The reformers understood that “ you don’t have to spend your time trying to reach God because God has reached down to you. You should spend your time helping your neighbor,” Haemig says. “ Or to put it another way: God doesn’t need your good works. Your neighbor does.”
Mary Jane Haemig wants her students to understand that the importance of the Reformation lies in the rediscovery of the basic Christian truth: "God in Christ never ceases to reach out to humankind and give them all that is His."
The reformers understood that "you don't have to spend your time trying to reach God because God has reached down to you. You should spend your time helping your neighbor," Haemig says. "Or to put it another way: God doesn't need your good works. Your neighbor does."
The study of history gives people a familiarity with the challenges faced by the church. "Similar problems, similar heresies, controversies and organizational issues keep popping up," Haemig says. "Those who have no of sense of history are like children without parents. Good parents give their children some sense of how to handle life's challenges. History does the same thing for the church."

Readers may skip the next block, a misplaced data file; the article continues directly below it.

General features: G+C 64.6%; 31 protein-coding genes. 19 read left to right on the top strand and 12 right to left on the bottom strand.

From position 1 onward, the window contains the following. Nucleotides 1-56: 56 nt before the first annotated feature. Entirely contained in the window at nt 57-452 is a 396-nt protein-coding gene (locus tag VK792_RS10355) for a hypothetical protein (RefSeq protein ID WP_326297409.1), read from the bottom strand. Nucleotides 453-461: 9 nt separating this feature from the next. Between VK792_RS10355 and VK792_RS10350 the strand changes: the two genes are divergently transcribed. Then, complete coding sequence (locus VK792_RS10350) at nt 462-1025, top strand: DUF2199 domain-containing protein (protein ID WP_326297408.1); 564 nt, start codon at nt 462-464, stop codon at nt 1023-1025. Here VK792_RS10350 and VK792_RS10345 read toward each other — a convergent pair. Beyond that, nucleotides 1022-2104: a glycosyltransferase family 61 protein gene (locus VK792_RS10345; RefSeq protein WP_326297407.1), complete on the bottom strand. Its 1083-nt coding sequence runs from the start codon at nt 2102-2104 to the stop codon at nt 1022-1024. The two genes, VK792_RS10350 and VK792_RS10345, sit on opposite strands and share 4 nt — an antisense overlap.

Haemig, who holds a doctorate from Harvard Divinity School, is also an attorney. She liked the practice of law, but ultimately decided to return to graduate school and become a teacher. It's a decision she has never regretted.
She enjoys seeing students come alive in the classroom as they begin to understand crucial issues and ways of addressing them. She also loves her discipline. "History is full of interesting people," she says. "Some are fine, some are dastardly, some are fun, some are boors. They do marvelous things and stupid things, wonderful things and evil things. To study all that and understand the range of human experience, especially human experience with the Christian proclamation, is not only intrinsically interesting, but it helps you orient yourself in today's world."
Answering her call to be a church historian has brought Haemig great satisfaction. "I have loads of fun as a teacher," she says. "I can't imagine doing anything else."